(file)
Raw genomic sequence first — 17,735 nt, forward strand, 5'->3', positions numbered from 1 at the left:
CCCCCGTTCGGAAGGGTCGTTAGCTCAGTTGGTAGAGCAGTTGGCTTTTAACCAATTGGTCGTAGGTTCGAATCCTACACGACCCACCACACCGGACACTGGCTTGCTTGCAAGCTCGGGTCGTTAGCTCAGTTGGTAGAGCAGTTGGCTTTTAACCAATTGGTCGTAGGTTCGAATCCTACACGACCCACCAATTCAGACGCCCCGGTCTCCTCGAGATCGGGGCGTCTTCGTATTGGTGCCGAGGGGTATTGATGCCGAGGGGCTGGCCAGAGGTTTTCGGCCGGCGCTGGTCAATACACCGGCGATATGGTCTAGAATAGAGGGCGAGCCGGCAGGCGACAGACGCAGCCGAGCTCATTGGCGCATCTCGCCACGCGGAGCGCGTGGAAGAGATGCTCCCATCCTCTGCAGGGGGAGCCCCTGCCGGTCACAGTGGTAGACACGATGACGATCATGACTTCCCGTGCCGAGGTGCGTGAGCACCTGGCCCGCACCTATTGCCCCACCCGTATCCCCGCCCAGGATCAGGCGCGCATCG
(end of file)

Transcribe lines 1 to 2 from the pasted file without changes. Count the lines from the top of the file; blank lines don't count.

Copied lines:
Raw genomic sequence first — 17,735 nt, forward strand, 5'->3', positions numbered from 1 at the left:
CCCCCGTTCGGAAGGGTCGTTAGCTCAGTTGGTAGAGCAGTTGGCTTTTAACCAATTGGTCGTAGGTTCGAATCCTACACGACCCACCACACCGGACACTGGCTTGCTTGCAAGCTCGGGTCGTTAGCTCAGTTGGTAGAGCAGTTGGCTTTTAACCAATTGGTCGTAGGTTCGAATCCTACACGACCCACCAATTCAGACGCCCCGGTCTCCTCGAGATCGGGGCGTCTTCGTATTGGTGCCGAGGGGTATTGATGCCGAGGGGCTGGCCAGAGGTTTTCGGCCGGCGCTGGTCAATACACCGGCGATATGGTCTAGAATAGAGGGCGAGCCGGCAGGCGACAGACGCAGCCGAGCTCATTGGCGCATCTCGCCACGCGGAGCGCGTGGAAGAGATGCTCCCATCCTCTGCAGGGGGAGCCCCTGCCGGTCACAGTGGTAGACACGATGACGATCATGACTTCCCGTGCCGAGGTGCGTGAGCACCTGGCCCGCACCTATTGCCCCACCCGTATCCCCGCCCAGGATCAGGCGCGCATCG